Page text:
David Lynch almost directed Return of the Jedi. Yes, it's true. Who knows what George Lucas was thinking at the time. But Lynch did meet with the creator of the Star Wars franchise. And as David tells it, the experience gave him an immediate headache. There was no way this was happening. And it didn't. But it's interesting to think about what could have been.

This past Sunday, the Twin Peaks saga came to a close after 18 amazing new episodes. All directed by one of the two masterminds behind the cult series, acclaimed filmmaker David Lynch. And it still has fans confused, elated, and debating what it all means. David Lynch and co-creator Mark Frost are auteur artists in every sense of the word. And what they pulled off is as audacious as anything that has ever been attempted before. It's true art, and something we don't often see in this era of come-and-go fast food franchises. The end of Twin Peaks and its singular artistic voice comes at an interesting time, when a lot of studios, not just Disney, are getting rid of auteur directors in favor of studio hires who will do everything the studio says. Yes men. As we witnessed this week with the firing of Colin Trevorrow on Star Wars 9. Lucasfilm is done with auteur directors. But interestingly enough, the greatest auteur director of all time, David Lynch, was actually wanted for 1983's Star Wars: Return of the Jedi.

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Yes, you heard that right. The guy behind Blue Velvet and Eraserhead was wanted by George Lucas to helm the third and final chapter in the original trilogy. And Lucas set up a meeting that David Lynch agreed to. Even knowing that he'd most likely turn it down. David Lynch would eventually go onto directed the big screen adaptation of Dune a year later. Lucas knew the director was eyeing that as a potential project, and thought he could tackle the Star Wars franchise. In a very funny retrospective interview from 2010, David Lynch himself confirms that he almost entered the Star Wars universe. But he realized very quickly upon meeting George and looking at a few Wookies, that this was not a job for him, no matter how many millions of dollars he would net from the experience. Say what you will about Lynch's work, but the man has integrity. He says this in a 2010 interview shared by Hudson Union Society Youtube.

"I was asked by George to come up and see him and talk to him about directing what would be the third Star Wars. And I had next door to zero interest. But I always admired George. George is a guy who does what he loves. And I do what I love. The difference is, what George loves makes hundreds of billions of dollars. So I thought I should go up and at least visit with him. And it was incredible. I had to go to this building in L.A. first. And I had to get a special credit card, and I had to get special keys. A letter came, and a map. Then I went to the airport, and I flew up. They had a rental car all ready for me. Keys. Everything was set. I was to drive to this place. I came into an office. And there was George. He talked with me for a little bit. Then he says, 'I want to show you something.' Right about at this time, I started getting a little bit of a headache. You know what I'm talking about (laughs), okay...He took me upstairs. And he showed me these things called Wookies. And now this headache is getting stronger. He showed me many animals and different things. Then he took me in a ride in his Ferrari for lunch. And George is kind of short. So, he had the seat back, and he was almost laying down in the car. And we were flying through this little town up in Northern California. We went to a restaurant. Not that I don't like salad. But that's all they had was salad. Then I got a really...almost like a migraine headache. And I could hardly wait to get home. Even before I got home, I kind of crawled into a phone booth, and I called my agent and said, 'There's no way! There is no way I can do this!' He said, 'David, David, David...Calm down! You don't have to do this.' So George, bless his heart, I told him on the phone the next day that he should direct it. It's his film. He invented everything about it. But he doesn't really love directing. So someone else did direct that film. But I called my lawyer and told him I wasn't going to do it. And he said, 'You just lost, I don't know how many millions of dollars.' But it's okay."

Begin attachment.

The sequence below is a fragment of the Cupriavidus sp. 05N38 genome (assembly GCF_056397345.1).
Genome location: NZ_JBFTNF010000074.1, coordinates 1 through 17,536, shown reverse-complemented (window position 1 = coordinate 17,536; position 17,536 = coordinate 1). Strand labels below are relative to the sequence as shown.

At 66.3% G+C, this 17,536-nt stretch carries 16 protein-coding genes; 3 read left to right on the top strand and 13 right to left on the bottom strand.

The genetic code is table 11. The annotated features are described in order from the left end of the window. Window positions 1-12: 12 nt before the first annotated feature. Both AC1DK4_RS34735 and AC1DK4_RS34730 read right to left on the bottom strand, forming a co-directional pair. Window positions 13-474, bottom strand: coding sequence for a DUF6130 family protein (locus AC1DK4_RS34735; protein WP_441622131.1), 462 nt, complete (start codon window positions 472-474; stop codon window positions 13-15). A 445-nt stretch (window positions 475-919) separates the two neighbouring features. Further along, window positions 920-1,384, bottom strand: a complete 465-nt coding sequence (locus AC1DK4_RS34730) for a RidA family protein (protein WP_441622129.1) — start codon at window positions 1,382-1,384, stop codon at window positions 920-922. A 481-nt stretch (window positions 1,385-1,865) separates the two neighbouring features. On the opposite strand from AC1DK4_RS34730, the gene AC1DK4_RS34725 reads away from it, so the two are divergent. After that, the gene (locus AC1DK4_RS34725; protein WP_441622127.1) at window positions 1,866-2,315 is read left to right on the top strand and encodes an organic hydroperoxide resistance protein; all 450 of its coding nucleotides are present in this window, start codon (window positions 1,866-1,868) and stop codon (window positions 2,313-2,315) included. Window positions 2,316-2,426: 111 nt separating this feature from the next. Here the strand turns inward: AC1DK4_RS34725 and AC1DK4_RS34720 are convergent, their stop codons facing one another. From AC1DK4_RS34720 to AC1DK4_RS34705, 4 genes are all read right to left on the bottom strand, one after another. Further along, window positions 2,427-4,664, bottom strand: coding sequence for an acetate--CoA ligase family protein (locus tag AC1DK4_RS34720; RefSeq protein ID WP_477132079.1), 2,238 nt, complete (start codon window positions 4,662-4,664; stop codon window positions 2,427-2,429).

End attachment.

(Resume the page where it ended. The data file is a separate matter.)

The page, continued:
It's not hard to imagine what Return of the Jedi would have looked like had David Lynch directed it. It would look exactly as it does now. Because George was a shadow director in every sense of the word, looking over the shoulder of Richard Marquand (who eventually took the job) at every twist and turn. In all likelihood, had Lynch accepted the job, he probably would have been fired in a similar fashion to Phil Lord and Chris Miller, who were booted off the upcoming Han Solo movie after they'd already filmed a great portion of it.

Lucasfilm is having a real problem keeping its directors in place. The Han Solo guys were booted, Star Wars 9 lost Colin Trevorrow. Boba Fett lost director Josh Trank. Rogue One ditched it's director in the post-production process. It's become clear that Star Wars is a giant machine and not meant for someone who has an 'artistic' vision. It is what it is. And it doesn't need an auteur behind it. Though, it's interesting to note just how far back the willingness to let well know artists play in this sandbox stretches. Perhaps one day, when people are exhausted from all the Star Wars spin-offs and sequels, they'll let someone with a creative streak have some fun. Until then, we'll get more of what came before. You can watch David Lynch's interview in the embed below.